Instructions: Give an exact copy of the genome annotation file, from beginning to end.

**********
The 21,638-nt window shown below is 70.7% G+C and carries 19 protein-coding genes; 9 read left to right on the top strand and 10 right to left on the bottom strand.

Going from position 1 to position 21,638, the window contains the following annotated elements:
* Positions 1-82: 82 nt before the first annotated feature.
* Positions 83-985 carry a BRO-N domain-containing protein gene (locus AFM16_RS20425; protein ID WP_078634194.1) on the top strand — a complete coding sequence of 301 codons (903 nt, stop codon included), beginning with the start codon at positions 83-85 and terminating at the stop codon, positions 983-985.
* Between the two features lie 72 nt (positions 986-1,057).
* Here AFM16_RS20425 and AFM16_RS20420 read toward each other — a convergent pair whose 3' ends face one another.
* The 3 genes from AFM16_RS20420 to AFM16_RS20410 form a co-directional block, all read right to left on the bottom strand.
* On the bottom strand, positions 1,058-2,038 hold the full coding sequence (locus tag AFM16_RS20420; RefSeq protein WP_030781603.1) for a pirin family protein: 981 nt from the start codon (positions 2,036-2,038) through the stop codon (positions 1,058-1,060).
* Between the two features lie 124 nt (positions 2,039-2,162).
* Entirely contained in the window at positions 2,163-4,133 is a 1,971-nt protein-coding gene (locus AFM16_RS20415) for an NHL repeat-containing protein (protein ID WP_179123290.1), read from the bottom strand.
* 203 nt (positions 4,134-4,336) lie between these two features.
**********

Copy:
The 21,638-nt window shown below is 70.7% G+C and carries 19 protein-coding genes; 9 read left to right on the top strand and 10 right to left on the bottom strand.

Going from position 1 to position 21,638, the window contains the following annotated elements:
* Positions 1-82: 82 nt before the first annotated feature.
* Positions 83-985 carry a BRO-N domain-containing protein gene (locus AFM16_RS20425; protein ID WP_078634194.1) on the top strand — a complete coding sequence of 301 codons (903 nt, stop codon included), beginning with the start codon at positions 83-85 and terminating at the stop codon, positions 983-985.
* Between the two features lie 72 nt (positions 986-1,057).
* Here AFM16_RS20425 and AFM16_RS20420 read toward each other — a convergent pair whose 3' ends face one another.
* The 3 genes from AFM16_RS20420 to AFM16_RS20410 form a co-directional block, all read right to left on the bottom strand.
* On the bottom strand, positions 1,058-2,038 hold the full coding sequence (locus tag AFM16_RS20420; RefSeq protein WP_030781603.1) for a pirin family protein: 981 nt from the start codon (positions 2,036-2,038) through the stop codon (positions 1,058-1,060).
* Between the two features lie 124 nt (positions 2,039-2,162).
* Entirely contained in the window at positions 2,163-4,133 is a 1,971-nt protein-coding gene (locus AFM16_RS20415) for an NHL repeat-containing protein (protein ID WP_179123290.1), read from the bottom strand.
* 203 nt (positions 4,134-4,336) lie between these two features.